From the confines of his bedroom in Singapore, food blogger C.R Tan decided that he wanted to do the recipes he was developing more justice. His perfectionist tendencies sparked an eventual decision to build out his website with a new hobby that involved both his camera and dishes of beautifully prepared food.
In the process of improving his skills, C.R had fallen for food styling and photography. And as he built his practice quietly, doing the hard part of figuring out his own style, properly lighting subjects, composing scenes and editing photos, he realized that it was all paying off.
People started to take notice. And when we say “people,” we mean local and international media outlets — think Hypebeast, SAVEUR, CNN Travel and Instagram headquarters. It wasn’t long before the mouthwatering shots started booking him jobs, notably with McDonald’s, Google, Guinness and the Changi Airport Group.
C.R’s work is now recognized as the premiere food styling work coming out of Singapore. It’s an incredible thing to gain recognition for your most beloved hobby, let alone being able to support yourself doing it. And for C.R, who’s been doing this for five years, he still gets excited by the initial client brief. As he explains, “I love my job because each client’s brief is different and challenges me to push myself to deliver and further improve my style and skills as a photographer… seeing the end result and the client’s satisfaction gives me a great feeling of recognition.”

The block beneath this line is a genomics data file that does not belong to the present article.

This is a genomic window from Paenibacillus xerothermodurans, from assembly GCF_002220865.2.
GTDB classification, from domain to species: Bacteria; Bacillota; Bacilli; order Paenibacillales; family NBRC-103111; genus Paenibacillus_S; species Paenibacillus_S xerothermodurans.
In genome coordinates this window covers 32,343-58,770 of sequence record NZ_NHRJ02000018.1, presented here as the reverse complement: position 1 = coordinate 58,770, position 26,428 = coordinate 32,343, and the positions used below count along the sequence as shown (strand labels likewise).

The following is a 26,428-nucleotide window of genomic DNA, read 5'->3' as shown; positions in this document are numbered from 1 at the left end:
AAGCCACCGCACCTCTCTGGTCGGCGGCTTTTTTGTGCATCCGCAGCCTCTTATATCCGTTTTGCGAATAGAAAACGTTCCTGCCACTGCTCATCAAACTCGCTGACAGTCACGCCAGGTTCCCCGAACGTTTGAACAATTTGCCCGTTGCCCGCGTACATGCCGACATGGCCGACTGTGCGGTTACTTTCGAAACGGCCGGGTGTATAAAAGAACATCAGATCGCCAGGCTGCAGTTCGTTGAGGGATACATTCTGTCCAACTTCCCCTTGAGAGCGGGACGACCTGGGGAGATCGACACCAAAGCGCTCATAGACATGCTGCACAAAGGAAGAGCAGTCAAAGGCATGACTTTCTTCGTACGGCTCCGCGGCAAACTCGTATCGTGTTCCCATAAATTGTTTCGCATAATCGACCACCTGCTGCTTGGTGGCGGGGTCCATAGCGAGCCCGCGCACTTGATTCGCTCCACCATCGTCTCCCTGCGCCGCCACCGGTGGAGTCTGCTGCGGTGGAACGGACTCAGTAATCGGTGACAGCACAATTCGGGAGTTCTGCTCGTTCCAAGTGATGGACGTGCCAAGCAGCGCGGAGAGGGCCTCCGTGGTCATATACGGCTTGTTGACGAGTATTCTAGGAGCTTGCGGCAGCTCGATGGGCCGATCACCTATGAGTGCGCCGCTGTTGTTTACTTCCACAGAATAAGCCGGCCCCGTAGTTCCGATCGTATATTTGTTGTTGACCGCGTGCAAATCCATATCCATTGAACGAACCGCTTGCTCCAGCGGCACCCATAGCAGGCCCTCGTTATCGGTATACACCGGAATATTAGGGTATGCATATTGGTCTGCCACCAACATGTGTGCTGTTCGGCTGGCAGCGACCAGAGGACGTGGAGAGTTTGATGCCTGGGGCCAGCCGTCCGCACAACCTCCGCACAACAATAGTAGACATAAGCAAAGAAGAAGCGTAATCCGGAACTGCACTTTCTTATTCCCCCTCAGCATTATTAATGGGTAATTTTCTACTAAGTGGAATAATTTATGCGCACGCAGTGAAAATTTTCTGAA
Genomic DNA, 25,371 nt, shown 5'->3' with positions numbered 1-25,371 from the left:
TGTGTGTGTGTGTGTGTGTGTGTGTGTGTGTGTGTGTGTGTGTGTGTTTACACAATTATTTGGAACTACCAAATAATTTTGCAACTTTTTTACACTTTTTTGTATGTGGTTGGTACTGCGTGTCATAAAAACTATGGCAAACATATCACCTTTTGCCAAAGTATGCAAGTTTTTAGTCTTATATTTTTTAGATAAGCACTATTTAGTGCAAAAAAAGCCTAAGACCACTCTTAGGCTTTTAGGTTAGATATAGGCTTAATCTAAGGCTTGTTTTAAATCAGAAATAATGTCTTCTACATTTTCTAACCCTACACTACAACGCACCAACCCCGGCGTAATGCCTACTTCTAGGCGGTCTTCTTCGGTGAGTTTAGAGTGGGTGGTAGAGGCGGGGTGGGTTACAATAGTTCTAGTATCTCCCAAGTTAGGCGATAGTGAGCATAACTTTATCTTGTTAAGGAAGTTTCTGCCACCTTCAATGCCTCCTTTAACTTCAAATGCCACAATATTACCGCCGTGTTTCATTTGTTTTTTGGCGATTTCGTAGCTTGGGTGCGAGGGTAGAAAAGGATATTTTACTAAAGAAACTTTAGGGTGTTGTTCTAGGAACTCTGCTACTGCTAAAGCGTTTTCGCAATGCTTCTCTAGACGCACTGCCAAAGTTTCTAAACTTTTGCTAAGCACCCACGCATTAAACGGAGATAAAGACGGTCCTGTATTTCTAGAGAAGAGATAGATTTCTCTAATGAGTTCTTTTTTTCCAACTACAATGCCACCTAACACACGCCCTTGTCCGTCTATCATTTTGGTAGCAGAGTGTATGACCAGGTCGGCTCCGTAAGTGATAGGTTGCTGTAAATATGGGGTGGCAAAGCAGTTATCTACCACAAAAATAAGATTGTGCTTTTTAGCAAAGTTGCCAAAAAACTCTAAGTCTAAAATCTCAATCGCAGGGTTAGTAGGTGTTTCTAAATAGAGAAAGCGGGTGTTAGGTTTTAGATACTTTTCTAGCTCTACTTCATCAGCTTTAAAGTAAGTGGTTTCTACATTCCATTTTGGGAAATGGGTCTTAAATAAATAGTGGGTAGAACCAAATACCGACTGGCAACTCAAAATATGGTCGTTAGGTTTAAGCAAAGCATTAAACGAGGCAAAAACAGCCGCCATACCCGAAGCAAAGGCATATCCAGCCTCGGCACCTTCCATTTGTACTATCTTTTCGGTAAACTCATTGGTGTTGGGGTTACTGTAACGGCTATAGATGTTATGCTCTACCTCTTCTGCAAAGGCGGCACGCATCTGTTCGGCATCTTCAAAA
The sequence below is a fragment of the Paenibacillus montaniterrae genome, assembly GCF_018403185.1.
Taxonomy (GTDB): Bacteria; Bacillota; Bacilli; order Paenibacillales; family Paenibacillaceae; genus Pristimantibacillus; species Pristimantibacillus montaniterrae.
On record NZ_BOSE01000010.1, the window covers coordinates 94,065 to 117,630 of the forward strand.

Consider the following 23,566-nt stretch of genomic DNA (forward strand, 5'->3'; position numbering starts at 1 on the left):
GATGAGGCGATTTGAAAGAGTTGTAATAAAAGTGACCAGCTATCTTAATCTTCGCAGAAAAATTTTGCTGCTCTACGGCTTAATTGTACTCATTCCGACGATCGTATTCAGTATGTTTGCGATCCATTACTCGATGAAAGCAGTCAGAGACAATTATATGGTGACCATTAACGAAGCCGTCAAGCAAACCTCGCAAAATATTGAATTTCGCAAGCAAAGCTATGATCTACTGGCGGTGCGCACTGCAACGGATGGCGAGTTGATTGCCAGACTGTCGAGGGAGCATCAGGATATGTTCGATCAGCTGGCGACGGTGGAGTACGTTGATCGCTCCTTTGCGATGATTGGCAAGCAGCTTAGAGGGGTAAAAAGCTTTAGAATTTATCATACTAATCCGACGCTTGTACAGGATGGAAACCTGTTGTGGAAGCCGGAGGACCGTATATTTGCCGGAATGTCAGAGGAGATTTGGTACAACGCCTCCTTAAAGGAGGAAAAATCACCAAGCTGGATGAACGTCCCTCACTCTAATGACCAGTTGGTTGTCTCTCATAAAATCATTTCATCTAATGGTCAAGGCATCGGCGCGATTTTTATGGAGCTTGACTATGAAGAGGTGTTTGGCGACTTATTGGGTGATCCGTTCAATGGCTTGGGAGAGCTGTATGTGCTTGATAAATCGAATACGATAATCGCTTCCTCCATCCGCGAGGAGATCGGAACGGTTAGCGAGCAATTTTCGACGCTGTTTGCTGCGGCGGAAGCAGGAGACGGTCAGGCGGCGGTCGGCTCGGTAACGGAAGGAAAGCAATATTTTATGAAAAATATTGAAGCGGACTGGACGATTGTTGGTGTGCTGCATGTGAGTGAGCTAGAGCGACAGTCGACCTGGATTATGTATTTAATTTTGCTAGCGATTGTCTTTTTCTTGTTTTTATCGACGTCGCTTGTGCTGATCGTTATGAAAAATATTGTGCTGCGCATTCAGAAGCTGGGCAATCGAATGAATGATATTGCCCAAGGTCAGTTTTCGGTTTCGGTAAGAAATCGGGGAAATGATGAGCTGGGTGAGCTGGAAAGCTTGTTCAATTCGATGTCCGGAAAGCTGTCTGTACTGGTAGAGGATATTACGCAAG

And while food styling and photography is a rewarding enterprise, it can be difficult to really know what you’ve gotten yourself into, which C.R speaks to. Sometimes, production projects (for large clients) have tight timelines, added stress and he has to juggle many hats (producer, photographer and props stylist), though it always pays off and makes him a stronger creative.
Although he can’t imagine doing anything else, C.R thinks that if he wasn’t a food stylist and photographer he might be dabbling in food and beverage, acting as a barista, or working in the culinary space — as is apparent, he can’t imagine not being involved with food!
Here are his best tips to develop a career as a food photographer or stylist.
How would someone get into this profession?
There are many ways to do this — I started off as a blogger and then slowly ventured into the market by shooting for small businesses. That helped me build a good, solid foundation, as well as confidence before moving on to larger scale projects.
Building your own personal brand, engaging with content creation, and getting that work out on digital platforms also helps in getting prospects to notice your work, which is crucial as a freelance creative.
A more conventional way would be to shadow under a studio or photographer and build the network and skills from there while building your own portfolio on the side.
Do you have any advice to those seeking to make this their profession?
Find your niche, be one of the best in that particular field, keep creating, build secondary skills to support your main pursuit.
Ask yourself these questions — where do you want to position yourself in the market? How do you brand yourself? How do you get your work out into the market by utilizing digital platforms? Will you build a network that will be able to help you in the long run? These questions come into play depending where you are and the market you’re in. Plan your strategies to reach the end goal!
Do you have any tips of the trade to make styling/photographing food easier?
Always have a mood board on the side, take references of the composition and intended styling, lighting and editing, which you can then apply to your subjects. Keep practicing. Eventually, you will come to a point of realization where styling, lighting and editing will become second nature in your creative process.
To learn and see beautiful food photography by C.R Tan, visit the Blog